I feel like writing tonight, like I should be writing . . . but no topic seems to bring enough thoughts to wend a tale . . .

There seem to be so many writers in the world today with so much to say . . . so many news stations and so much information; it makes me wonder if anyone is listening . . . if there’s anyone who cares.
Our world is so full of gotta ‘do-s’ so choosing what we do with our free moments matters and with instant information and constant stimulation, I wonder if anyone actually take time to really read words anymore?

Magazine stories have shrunk and are filled instead with advertisements. The Kardashians and football players get more print than stories on the economy . . . we pay entertainers far more than any other occupation. We follow them like royalty. More people know the names of movie stars children than who John Steinbeck or Edgar Allen Poe are.

Writing used to be filled with prose, with grand phrases and metaphors . . . now we all seem to want to say, ‘just get to the point’. Just give me the ending without all of the grandiose adjectives and flowery explanations.

Have we all grown wiser, or has constant stimulation made us all impatient?

With long commutes and two income families, we do all have fewer free hours in our days, or perhaps we just have too many distractions.

So what happens when the words stop? What happens if we stop reading them, and stop writing them? What if we stop describing the beauty in the world around us in great detail? What if we cease to explain love in brilliant terms?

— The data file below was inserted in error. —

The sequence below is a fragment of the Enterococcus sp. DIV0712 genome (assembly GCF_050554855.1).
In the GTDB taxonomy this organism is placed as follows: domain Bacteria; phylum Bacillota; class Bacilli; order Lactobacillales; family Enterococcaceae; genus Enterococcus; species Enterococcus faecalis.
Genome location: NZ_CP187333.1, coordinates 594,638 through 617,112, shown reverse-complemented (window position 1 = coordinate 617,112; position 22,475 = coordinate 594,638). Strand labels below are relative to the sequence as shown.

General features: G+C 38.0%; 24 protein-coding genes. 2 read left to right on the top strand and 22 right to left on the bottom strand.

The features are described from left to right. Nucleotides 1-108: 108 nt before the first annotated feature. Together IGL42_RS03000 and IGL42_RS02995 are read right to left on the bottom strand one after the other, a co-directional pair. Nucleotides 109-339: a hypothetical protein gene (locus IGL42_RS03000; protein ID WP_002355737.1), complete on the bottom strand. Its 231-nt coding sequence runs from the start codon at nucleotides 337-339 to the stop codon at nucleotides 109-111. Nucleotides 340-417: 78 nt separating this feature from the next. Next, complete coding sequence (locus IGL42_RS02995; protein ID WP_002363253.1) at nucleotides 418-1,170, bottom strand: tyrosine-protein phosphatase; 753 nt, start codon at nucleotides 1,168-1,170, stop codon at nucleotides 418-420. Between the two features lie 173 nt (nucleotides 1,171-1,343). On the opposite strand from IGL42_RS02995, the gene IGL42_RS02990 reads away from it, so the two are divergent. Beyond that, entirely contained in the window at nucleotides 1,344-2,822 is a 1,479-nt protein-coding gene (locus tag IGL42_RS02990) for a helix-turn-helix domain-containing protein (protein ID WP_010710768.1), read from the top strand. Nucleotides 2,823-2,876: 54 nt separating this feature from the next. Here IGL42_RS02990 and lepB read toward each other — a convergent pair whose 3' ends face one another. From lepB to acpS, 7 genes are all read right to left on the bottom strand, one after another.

Are we growing as a species? Is our world expanding? Or are we in fact shrinking? Perhaps the constant influx of words, ideas, images makes us immune to true sensitization. The more crime we see on TV, the less it seems to impact us. The more love is turned to only lust, the more desensitized we become.
Words should make us more, they should make us expand and think, and they should conjure emotions for if we are human our spirits should grow along with our intelligence . . . perhaps the more our world has grown, the more we have shrunk.

Where once we colored with a box of 64 crayons, now we have only 16 . . . where once our rainbows were brilliant hues, now they are only shadows . . . there are no azure blues or blazing reds, no emerald greens or sunshine yellows . . . our crayons are broken and we’ve forgotten how to color outside the lines.

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